No matter how successful an association, these questions will always reveal performance gaps. Innovators find solutions to answer them, while traditionalists find reasons not to. The mindset that says there is always room to improve, creates a cycle for success.
No individual organisation can control every threat, but each association can prepare its own ‘response-ability’ to tackle disruption and manage the inherent risk in innovation. There are no guarantees. However the downside risk of not innovating is far greater. Asking stakeholders what they need, investing a manageable amount of resources, and knowing when to pull the plug make innovation a little less scary for traditionalists. The idea is to consult widely, begin small and fail fast if necessary.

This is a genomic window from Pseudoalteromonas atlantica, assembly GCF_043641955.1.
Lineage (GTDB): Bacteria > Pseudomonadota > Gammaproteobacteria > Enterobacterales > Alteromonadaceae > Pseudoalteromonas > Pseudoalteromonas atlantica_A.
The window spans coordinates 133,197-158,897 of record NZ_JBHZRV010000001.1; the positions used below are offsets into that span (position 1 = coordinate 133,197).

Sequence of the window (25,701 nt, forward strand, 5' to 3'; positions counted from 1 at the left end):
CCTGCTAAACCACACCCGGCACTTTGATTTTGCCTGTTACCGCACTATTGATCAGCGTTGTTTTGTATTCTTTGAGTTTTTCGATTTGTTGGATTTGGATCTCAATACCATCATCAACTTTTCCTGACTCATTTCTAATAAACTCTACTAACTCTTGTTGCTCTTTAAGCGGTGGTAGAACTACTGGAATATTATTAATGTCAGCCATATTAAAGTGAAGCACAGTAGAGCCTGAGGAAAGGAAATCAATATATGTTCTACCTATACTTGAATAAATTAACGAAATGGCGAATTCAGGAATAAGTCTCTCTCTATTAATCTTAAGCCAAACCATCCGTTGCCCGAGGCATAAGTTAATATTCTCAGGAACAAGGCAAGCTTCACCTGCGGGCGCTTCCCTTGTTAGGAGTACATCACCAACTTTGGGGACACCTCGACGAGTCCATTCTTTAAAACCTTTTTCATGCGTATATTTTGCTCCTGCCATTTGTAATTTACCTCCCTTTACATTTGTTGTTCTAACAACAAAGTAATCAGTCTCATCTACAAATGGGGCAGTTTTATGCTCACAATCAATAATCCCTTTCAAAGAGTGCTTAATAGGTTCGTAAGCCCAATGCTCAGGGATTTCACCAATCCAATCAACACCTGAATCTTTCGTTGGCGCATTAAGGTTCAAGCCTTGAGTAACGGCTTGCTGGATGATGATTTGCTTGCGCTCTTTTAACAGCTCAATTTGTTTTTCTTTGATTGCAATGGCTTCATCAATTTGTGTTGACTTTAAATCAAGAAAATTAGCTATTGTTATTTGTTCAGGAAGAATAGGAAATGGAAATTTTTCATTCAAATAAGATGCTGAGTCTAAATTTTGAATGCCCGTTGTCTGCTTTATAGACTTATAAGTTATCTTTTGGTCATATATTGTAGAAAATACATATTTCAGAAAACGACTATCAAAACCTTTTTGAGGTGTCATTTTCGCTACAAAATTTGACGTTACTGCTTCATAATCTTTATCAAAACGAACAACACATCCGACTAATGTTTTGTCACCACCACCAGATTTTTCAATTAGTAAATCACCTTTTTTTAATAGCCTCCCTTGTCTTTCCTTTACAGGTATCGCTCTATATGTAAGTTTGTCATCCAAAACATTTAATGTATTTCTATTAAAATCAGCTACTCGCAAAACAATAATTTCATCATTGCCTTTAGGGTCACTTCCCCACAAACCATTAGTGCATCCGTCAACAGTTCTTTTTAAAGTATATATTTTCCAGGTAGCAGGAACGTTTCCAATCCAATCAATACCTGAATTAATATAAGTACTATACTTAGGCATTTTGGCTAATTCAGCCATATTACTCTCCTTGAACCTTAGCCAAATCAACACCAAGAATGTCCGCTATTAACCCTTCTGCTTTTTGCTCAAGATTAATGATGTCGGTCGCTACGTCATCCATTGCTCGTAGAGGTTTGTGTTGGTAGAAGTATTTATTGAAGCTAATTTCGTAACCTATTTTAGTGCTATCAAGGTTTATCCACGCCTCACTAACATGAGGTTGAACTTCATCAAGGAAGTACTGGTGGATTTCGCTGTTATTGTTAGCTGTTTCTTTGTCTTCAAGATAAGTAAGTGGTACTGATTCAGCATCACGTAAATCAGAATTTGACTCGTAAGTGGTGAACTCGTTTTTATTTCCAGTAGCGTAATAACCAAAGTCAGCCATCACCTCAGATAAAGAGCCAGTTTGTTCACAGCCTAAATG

Ranked by The Wall Street Journal as the world’s most influential business thinker, Gary Hamel has this to say about innovation: ‘It’s the only insurance against irrelevance. It’s the only guarantee of long-term customer loyalty. It’s the only strategy for out-performing a dismal economy’.
Business as usual is over. Associations must innovate to deliver the contemporary products and services that the market now demands. They must innovate to tackle disruption, to create and communicate clarity in purpose, to optimise board governance structure, to grow members and revenue, to streamline internal systems and to accelerate future progress.
Tradition acknowledges the achievements of the past, while innovation creates new successes for the future.